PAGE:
The tip of the iceberg // EIT Digital

The tip of the iceberg

Data are becoming a crucial asset in the smartification of cities. Credit: IBM

Today we are having an EIT Digital event at EXPO discussing Data Economy in the context of Urban Life and Mobility, one of the activity areas we are pursuing. I am the one introducing the discussion and so I thought a bit on what to say, and I am sharing here part of that.

I posted a few commentaries on Data Economy in Smart Cities, so I won’t be repeating them now.

When we feel the pulse of the city we happen to live in (most of the time or just for a few days as a visitor) we actually interact with the city using sensors, mostly our sensors: sight, smell and hearing above all (yes we also use taste and appreciate the local “cusine” but we would seldom associate the smartness of the city to the tastiness of the food…).

More recently, we have started to interact with the city using artificial sensors, encoded in “apps”. Through apps we access data and the way these are represented helps us to make sense of the city. We have actually come to the point that a good part of appreciating the smartness of a city is tied to the quality of the apps.

This is also being played in the reverse: if you want to make a city smarter you just develop some nice apps!

It is tempting, indeed. Developing an app is cheaper than deploying a new sewage system or a broadband infrastructure.

However, the apps represent just the tip of the iceberg: they can offer services and insight because there is some real stuff in the world of atoms and some sort of connection needs to be in place between the atoms and the apps. Most of the time an app is a terminal point of a complex chain of data gathering, data crunching and semantic analyses.

The better the data gathering, crunching and analyses the easier for an app to deliver real “smartness”.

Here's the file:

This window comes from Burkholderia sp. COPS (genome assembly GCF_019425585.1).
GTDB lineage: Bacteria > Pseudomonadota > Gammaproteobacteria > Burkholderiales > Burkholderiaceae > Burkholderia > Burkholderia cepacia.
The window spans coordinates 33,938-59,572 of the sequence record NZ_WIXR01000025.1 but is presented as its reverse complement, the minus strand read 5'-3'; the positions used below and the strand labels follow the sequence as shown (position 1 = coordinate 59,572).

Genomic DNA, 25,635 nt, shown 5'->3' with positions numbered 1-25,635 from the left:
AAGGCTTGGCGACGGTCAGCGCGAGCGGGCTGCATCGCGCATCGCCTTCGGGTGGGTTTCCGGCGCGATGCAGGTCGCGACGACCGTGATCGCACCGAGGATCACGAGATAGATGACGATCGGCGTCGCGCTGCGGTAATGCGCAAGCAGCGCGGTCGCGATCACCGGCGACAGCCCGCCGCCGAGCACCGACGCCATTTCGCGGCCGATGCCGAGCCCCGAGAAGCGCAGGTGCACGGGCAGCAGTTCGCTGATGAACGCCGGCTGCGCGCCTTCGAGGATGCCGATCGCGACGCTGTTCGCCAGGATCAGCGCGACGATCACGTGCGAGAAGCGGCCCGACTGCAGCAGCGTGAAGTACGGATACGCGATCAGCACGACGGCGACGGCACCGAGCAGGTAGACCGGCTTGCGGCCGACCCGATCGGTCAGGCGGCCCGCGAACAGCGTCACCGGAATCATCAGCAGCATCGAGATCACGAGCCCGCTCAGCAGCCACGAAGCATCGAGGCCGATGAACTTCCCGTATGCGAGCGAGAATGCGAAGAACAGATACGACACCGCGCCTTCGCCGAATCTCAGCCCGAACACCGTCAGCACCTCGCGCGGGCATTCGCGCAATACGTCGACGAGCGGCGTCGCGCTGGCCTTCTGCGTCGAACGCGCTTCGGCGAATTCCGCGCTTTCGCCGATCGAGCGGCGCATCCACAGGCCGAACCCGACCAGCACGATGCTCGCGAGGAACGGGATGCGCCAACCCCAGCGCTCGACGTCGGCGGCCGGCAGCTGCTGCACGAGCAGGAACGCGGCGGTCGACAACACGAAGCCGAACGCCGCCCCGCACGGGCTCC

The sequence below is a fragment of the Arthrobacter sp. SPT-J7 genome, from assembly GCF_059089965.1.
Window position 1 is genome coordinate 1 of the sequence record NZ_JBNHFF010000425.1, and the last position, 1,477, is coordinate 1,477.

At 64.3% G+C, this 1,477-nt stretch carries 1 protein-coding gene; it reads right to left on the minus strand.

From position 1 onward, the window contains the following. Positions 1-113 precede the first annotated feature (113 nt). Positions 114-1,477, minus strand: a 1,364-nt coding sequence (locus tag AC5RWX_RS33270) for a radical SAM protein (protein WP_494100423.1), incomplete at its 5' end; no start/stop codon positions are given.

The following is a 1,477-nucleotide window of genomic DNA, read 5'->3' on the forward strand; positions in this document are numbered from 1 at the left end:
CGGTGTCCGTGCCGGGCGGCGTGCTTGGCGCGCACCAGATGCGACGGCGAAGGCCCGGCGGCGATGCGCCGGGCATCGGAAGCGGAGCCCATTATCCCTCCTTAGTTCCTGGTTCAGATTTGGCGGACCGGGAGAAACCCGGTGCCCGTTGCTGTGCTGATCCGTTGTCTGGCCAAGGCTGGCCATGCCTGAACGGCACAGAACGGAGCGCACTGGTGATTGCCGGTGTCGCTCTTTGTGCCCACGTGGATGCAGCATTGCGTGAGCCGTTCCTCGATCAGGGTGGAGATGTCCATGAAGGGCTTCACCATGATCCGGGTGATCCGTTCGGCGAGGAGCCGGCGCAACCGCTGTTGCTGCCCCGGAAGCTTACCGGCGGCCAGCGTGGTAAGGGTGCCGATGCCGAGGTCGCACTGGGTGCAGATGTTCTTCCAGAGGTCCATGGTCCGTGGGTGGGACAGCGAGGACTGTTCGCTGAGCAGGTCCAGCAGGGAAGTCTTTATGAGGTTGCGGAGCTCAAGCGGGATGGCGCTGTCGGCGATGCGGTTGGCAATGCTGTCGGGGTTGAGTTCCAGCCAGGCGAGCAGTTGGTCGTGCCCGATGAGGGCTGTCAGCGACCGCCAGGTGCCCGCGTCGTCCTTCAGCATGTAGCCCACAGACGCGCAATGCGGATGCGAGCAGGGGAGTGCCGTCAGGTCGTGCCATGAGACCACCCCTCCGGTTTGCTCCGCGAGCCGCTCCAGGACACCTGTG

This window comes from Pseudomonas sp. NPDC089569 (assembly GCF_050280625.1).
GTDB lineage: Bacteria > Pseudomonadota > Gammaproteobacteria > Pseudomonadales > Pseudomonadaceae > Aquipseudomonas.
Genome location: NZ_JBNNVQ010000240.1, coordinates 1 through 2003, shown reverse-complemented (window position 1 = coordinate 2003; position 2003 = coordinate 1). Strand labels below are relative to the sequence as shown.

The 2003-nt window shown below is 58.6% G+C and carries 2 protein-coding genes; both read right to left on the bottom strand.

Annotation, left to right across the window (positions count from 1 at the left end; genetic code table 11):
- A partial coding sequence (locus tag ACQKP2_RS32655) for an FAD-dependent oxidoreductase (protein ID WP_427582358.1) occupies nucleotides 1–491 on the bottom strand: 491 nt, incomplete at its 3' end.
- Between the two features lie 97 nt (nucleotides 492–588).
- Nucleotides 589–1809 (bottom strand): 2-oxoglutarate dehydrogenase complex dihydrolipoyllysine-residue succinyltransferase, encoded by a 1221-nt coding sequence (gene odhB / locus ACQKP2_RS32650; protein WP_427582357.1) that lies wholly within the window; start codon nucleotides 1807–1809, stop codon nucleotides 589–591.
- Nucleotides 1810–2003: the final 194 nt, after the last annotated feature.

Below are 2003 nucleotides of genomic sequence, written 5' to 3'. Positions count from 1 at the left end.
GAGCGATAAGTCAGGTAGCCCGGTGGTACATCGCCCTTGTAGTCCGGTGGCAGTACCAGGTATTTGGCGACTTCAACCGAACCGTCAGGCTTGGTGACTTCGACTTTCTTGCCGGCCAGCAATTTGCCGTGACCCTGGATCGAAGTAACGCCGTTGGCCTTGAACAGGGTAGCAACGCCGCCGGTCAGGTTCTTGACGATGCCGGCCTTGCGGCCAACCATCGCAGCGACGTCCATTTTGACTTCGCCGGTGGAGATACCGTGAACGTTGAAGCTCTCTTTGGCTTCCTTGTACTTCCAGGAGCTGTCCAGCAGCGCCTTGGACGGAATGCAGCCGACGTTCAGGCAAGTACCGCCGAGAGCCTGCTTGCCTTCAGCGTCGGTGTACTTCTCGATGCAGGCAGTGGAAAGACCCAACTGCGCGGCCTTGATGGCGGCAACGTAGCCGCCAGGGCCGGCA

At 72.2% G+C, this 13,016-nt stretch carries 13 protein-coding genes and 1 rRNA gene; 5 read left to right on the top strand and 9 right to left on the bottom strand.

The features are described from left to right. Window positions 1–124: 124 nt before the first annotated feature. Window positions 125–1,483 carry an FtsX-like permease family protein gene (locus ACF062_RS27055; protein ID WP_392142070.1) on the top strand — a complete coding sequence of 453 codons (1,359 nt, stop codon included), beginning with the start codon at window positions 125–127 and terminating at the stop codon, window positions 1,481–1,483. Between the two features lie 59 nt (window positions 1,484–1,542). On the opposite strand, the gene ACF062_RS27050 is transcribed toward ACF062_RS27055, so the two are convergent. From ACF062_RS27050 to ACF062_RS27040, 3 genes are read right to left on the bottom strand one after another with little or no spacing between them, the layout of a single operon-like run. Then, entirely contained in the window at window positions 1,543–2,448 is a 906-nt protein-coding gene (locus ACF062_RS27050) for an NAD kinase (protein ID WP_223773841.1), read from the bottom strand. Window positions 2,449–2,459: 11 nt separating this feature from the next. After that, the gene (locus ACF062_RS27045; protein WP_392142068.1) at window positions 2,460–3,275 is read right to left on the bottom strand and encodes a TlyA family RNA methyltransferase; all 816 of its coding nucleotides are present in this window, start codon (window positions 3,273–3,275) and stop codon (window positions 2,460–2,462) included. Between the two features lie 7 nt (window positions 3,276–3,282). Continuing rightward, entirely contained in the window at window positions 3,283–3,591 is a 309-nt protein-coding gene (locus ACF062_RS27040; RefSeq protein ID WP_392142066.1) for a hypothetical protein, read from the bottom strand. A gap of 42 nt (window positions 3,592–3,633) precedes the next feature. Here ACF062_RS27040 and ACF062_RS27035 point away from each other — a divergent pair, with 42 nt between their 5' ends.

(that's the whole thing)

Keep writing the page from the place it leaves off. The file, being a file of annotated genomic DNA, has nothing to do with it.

This has been recognized long time ago and companies, municipalities have started to develop platforms. These are ensembles that decouple a complex and diverse world from the apps, making it simpler for these to deliver.

Actually, the concept of platform has become so abused that nowadays every time a researcher asks for funding to develop –yet another- platform suspicious brows are raised.

The fact is that platforms are invisible, and useless, unless someone is feeding them and someone else is using them.

Hence today whoever proposes to develop –yet another- platform has to promise to develop the applications as well to make use of the platform. This usually does not work well, since the skill and approaches to create a platform are quite different from the ones needed to create a good app (in my experience).

Another pitfall is that engineers designing –yet another- platform are usually oblivious of the issue that sustain any data aggregation, and these are not technical ones (technical issues are the bread and butter of engineers), they are related to policies and organization (processes).

After many years of watching people building platforms (more recently they have been renamed middleware, to muddy the water) and witnessing the failure (in term of adoption and hence usefulness) I am convinced that a smart city needs smart administrators with a vision and capacity to create and execute a roadmap. The Roadmap is the real platform, it provides for regulation on data (like open data framework), incentive to a varied constituency to buy into the idea of open data, economic sustainability of the roadmap.

Along with the execution of the roadmap we see the adoption of tools, some existing some to be created and the roadmap should provide in itself the architecture so that every new tool, every new process piggy back on existing ones.

We should understand that a platform is not the solution, just a tool, and first you need to have a very clear idea what you want to build and then you need to create the condition to have players and users buying into your project.

Author - Roberto Saracco

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